How to Build a Strong Remote Culture for Your Company

Hire the best candidates

Of course, hire the best candidates based on their skills, their mindset matching your company’s stage of development, and the right fit for the culture of your company. There are hundreds of guides to assess an employee’s skill set, however matching their mindset and your stage of development requires more effort. At the beginning you need hustlers, yet in the middle or “business perfection” level, you need executioners to bring home the bacon. Taking time to hire the smart people who fit in your culture enables an organic cultural development with buy-in from everybody.

Create a set of rules to live by

In order to hire the best candidates, you need a context to frame the term “best” within. The most engaging process involves collectively creating a set of rules to live by. Collectively requires more than the upper management level, it includes everyone. You can start with five or six generic values and let everyone re-express or expand each one until you have a clear set of rules to live by. This can become the foundation of your culture and can be used to discuss the performance of individuals and the entire business. Essentially it becomes the “happy trail,” the fundamentals of keeping everybody happy; it will evolve in time.

Onboard your new hires in style

On boarding new hires helps them understand what the company is about and helps the company understand who they as individuals are. You will have to build a process with rituals that cause employees to interact and express who they are, the best ways to work with them and the best ways they like to work. If some parts of your process does not work for your new hires, be prepared to let it go.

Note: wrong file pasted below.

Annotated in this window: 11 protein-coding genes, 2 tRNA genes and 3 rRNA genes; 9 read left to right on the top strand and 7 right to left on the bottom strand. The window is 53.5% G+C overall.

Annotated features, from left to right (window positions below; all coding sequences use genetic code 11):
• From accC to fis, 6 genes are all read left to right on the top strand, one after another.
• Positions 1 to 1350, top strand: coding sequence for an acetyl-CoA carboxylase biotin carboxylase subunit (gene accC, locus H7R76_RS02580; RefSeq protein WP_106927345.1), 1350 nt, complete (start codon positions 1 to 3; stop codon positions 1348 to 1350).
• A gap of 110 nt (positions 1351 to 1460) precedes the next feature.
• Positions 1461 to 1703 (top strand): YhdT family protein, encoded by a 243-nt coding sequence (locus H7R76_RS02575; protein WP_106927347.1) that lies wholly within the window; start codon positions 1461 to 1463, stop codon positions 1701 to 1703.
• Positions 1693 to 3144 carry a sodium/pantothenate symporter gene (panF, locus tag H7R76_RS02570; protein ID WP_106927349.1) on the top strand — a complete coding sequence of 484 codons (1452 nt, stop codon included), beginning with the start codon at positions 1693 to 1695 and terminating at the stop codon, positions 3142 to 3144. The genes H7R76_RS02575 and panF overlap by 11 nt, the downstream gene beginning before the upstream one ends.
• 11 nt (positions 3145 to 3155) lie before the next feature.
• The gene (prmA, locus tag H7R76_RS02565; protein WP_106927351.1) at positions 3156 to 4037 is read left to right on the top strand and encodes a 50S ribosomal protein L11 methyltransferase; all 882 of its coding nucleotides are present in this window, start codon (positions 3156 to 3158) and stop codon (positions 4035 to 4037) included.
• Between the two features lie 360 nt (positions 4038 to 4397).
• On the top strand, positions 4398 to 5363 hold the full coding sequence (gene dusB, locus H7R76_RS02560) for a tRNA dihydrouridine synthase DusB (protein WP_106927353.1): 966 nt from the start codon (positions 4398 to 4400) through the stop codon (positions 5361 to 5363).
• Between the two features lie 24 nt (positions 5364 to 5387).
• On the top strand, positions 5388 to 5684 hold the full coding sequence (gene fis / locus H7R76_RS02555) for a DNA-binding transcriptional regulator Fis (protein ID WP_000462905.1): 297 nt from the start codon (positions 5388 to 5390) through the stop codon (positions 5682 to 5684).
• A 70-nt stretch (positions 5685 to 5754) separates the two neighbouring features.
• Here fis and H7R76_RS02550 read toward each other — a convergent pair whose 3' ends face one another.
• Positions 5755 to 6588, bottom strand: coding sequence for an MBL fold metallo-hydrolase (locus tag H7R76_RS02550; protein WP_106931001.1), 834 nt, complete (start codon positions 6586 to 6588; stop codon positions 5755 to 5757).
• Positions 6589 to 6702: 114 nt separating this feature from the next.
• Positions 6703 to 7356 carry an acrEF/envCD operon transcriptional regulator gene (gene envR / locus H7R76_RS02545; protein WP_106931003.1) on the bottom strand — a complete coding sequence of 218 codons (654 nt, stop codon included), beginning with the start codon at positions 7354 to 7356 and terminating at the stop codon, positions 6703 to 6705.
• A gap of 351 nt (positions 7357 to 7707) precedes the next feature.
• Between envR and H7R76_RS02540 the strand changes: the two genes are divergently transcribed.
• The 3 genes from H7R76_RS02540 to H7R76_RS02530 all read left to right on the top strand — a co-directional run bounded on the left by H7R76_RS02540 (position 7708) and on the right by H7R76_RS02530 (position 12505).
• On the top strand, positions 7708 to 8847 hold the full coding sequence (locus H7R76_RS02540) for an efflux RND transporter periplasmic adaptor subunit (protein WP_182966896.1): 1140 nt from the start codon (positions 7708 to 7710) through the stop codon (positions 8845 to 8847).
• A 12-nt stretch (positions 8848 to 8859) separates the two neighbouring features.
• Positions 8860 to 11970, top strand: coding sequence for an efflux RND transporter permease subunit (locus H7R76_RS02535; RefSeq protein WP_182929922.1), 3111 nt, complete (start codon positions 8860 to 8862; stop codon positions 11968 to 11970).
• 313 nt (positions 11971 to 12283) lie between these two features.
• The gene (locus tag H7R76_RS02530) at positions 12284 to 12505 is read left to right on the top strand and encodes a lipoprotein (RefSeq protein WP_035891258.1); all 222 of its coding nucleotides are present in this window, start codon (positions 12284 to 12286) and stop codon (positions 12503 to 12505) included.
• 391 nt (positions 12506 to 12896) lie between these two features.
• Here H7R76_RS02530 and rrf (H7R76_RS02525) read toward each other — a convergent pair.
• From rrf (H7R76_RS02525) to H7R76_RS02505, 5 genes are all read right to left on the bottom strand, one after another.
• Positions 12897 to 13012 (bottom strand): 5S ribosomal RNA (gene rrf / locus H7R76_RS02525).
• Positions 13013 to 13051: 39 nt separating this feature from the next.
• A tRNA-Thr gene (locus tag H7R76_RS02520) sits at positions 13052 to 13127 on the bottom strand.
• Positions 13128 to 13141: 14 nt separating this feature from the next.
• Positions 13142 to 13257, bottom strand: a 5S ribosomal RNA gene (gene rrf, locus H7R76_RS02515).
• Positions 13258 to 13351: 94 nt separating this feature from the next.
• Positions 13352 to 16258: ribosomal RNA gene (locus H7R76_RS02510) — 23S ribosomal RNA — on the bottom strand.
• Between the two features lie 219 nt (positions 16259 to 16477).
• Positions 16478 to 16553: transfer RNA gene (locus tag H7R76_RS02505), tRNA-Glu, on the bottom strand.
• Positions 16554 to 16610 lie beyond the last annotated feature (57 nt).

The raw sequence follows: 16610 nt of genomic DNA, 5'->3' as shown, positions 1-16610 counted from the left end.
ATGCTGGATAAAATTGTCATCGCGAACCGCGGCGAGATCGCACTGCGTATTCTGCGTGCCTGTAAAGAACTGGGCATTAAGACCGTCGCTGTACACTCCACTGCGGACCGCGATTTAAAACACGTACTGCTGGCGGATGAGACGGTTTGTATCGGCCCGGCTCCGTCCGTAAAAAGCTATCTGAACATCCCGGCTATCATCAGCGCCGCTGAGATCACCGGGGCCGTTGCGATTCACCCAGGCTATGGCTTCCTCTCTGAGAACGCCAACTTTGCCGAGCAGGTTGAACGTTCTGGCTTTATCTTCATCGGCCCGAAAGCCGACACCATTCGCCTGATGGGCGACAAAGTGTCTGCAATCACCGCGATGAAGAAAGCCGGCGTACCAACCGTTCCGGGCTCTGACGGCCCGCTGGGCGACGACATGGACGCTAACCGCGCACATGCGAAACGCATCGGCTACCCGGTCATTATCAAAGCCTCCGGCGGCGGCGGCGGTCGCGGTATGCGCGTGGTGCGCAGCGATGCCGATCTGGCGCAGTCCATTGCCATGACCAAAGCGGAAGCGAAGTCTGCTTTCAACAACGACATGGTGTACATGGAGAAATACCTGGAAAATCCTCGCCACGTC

Effective communication is critical

Without effective and open communication the remote team will fall apart. Everyone should be able to communicate either in writing or video chat asynchronously, or synchronously in direct meetings. This should also be a key element in hiring the best candidates. There is a structure and norms that will characterize the tools everyone uses:

Establish synchronous communication tools

(Zoom, G Suite Essentials, Microsoft Teams)

  • Software tools you will use for collaboration (Google Docs, Microsoft 365 Suite, design and development software, virtual whiteboards, etc.)
  • Determine common calendaring, “office hours,” average response times, etc.
  • Establish communication norms regarding which team members to notify, thereby not leaving out copywriters when product launch details are altered.

Implementing communication standards significantly improves the company’s culture. It assists team members in being respectful of other people’s time while opening up opportunities to seek help and build camaraderie

Keep teams small

Small teams promote greater effectiveness. Big groups allow team members to purposely or accidentally hide. Smaller groups require everyone’s participation in order to be effective. Most importantly, managers must focus on each member to make sure that they learn and have clarity on pertinent issues. Within that context, managers develop great personal relationships with their team members which boosts the motivation of remote team members. Happy employees persevere when times get rough, stay loyal when the other grass looks greener and embrace the overall culture instead of trying to skate around it.